Wojtowicz-Vosloo wants only to craft a vessel for all who watch to reach their own conclusions, not specifically towards what happens in the film, but to what they have done in their own lives. Mortality is what makes us human and what makes life so precious, the knowledge that all this will end drives us to become who we allow ourselves to be. Some of us use each and every moment to its fullest while others let ego, duty, and expectations takeover, like over-protective and selfish parents (Celia Weston shedding her usual chipper self), high-pressured jobs (Justin Long’s Paul Coleman’s lawyer), or a sense of low self-worth, making happiness a liability because of the inevitable pain always present by its side (Ricci). Only in death are we able to take stock in how we’ve gotten to our final moments, cultivating the revelatory notion that we need more time to make things right. It’s what Neeson’s Deacon hears all the time from the deceased laid out on his embalming tables—misguided anger, longing to be set free, along with pleas for second chances. Unfortunately, as is often the case, we find ourselves fearing life and its unpredictability in the face of finality and no longer having to worry about what comes next.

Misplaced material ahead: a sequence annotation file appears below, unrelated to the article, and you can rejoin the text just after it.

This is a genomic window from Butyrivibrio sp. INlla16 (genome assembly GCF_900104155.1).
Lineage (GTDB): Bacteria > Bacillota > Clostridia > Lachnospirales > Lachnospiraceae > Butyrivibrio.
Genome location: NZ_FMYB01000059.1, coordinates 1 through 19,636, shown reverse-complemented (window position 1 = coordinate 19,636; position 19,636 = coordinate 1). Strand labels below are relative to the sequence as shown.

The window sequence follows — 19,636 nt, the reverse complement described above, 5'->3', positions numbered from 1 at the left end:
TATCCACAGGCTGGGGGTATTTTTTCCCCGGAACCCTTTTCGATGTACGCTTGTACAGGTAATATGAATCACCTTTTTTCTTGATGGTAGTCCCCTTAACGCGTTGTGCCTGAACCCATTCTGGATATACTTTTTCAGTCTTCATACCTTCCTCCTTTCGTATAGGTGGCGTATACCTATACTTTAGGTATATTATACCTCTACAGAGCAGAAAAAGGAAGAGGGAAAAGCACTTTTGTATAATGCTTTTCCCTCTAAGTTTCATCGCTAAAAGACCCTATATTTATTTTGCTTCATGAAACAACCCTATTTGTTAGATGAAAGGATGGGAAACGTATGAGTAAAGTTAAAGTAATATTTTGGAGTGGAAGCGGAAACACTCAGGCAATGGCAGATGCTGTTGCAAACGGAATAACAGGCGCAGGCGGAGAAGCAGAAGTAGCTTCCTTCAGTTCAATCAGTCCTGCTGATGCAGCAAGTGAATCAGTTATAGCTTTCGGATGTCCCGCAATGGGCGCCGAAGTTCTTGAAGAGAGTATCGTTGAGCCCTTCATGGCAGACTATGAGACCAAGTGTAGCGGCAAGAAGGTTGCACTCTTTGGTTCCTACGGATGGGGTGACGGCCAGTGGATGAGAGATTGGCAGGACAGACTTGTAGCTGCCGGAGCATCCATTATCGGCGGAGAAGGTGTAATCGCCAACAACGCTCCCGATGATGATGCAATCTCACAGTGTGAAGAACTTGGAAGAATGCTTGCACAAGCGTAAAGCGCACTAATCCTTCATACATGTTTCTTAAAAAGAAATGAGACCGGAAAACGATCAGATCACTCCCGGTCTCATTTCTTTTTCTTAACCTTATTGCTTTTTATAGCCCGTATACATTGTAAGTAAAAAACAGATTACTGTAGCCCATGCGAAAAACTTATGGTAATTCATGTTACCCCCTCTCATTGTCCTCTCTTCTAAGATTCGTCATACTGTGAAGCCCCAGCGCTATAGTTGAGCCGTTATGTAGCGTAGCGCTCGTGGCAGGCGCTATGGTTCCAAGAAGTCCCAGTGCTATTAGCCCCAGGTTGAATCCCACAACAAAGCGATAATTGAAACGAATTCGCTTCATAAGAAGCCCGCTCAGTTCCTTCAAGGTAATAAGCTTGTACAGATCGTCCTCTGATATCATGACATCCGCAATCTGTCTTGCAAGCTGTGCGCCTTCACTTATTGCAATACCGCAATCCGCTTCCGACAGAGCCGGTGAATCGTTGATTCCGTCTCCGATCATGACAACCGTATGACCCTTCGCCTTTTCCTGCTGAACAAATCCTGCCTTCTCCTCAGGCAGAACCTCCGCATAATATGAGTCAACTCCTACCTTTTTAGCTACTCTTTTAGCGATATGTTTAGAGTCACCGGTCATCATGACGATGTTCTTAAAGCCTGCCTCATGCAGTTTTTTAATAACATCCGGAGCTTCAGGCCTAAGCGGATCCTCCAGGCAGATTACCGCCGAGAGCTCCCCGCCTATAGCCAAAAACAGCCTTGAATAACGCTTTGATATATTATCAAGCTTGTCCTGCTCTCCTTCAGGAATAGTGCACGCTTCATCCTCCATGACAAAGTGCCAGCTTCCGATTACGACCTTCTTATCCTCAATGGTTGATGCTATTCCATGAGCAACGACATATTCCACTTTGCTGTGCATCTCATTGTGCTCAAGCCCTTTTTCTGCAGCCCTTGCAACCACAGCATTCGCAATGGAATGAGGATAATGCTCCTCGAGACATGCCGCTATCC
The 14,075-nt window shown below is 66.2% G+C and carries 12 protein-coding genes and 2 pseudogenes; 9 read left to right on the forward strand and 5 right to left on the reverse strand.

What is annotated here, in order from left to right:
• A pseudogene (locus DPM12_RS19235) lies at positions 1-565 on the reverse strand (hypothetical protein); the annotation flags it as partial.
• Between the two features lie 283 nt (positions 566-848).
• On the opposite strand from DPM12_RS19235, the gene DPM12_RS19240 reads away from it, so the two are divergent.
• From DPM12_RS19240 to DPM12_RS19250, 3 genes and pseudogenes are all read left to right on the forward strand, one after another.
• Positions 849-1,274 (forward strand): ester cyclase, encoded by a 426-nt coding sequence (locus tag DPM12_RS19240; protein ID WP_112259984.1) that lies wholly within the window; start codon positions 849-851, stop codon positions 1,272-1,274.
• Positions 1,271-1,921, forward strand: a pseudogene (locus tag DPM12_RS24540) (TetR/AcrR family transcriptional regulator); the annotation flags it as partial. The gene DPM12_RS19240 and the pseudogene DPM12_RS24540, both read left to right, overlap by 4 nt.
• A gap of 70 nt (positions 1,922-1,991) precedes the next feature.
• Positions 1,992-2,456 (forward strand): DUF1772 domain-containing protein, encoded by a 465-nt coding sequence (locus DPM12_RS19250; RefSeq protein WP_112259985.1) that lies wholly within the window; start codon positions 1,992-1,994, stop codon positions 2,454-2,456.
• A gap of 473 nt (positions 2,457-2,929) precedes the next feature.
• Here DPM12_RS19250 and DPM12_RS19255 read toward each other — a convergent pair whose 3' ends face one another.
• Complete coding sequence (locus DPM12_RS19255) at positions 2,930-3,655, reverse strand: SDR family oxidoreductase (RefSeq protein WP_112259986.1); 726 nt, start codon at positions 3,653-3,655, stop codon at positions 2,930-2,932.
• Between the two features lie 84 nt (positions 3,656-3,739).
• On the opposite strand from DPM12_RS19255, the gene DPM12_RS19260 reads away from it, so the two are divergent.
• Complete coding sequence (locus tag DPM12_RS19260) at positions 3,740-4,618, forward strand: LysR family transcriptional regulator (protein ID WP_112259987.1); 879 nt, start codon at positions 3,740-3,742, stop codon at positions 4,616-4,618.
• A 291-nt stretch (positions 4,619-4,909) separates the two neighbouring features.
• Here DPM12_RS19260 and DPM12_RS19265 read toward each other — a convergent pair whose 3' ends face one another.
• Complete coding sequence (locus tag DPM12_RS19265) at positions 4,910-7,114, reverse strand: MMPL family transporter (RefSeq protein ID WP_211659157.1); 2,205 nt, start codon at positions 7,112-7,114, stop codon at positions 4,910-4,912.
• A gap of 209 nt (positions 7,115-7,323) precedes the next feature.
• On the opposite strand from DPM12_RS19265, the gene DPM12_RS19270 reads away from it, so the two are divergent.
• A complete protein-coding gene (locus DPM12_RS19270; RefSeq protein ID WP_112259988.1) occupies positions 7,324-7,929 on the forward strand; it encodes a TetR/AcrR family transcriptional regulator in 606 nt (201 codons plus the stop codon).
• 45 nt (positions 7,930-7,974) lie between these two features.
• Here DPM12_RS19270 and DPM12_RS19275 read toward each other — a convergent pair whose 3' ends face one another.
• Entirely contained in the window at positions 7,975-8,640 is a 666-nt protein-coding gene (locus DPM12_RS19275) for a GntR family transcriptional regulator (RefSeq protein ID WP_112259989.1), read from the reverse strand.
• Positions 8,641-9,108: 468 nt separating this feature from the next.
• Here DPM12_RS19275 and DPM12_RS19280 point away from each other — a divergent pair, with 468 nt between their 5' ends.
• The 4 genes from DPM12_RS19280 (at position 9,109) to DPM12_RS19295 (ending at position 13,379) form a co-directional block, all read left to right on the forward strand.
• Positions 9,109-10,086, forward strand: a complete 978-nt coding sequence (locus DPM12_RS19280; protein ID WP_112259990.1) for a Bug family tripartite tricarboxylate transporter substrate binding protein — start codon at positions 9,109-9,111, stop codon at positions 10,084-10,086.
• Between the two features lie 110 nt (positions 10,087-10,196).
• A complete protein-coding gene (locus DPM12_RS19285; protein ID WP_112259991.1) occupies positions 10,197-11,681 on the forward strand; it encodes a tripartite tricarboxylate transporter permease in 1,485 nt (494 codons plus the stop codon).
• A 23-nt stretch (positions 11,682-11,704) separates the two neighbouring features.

Central to what makes After.Life so intriguing is its constant mystery of whether Ricci’s character is dead or alive. We are bombarded with verbal and visual clues—admittedly most are a bit too blatant, showing the hand of their author rather than subtly included as reward for perceptive viewers—to make us so sure it’s one or the other before flipping all we thought we knew on its head. There are brilliant flourishes like the ever-changing identity of the vehicle Anna collided with on the road, (Was it a semi-truck or a familiar white van maliciously and deliberately driven by a certain converser with the dead?) as well as top-notch performances from Ricci and Neeson battling on dueling planes of existence, along with a great supporting cast (Long’s grieving boyfriend a noticeably effective turn for the comic actor). Everyone will take from it what he/she will, especially with an ending that shows both sides in full view, forcing you to choose one over the other as real. I personally think those who are dead are dead and Neeson is serving a purpose only he can provide. Joy and love is often right in front of us and if death becomes the only way to release our inhibitions to find it, well, death then becomes its own form of happily ever after.
After.Life 7/10 | ★ ★ ★
And kudos to Wojtowicz-Vosloo for the brilliant use of Radiohead’s Exit Music (For a Film)—for just that purpose.
 Christina Ricci stars as Anna Taylor and Liam Neeson stars as Eliot Deacon in Anchor Bay Films’ After.Life (2010)
 Christina Ricci stars as Anna Taylor in Anchor Bay Films’ After.Life (2010)
 Justin Long stars as Paul and Liam Neeson stars as Eliot Deacon in Anchor Bay Films’ After.Life (2010)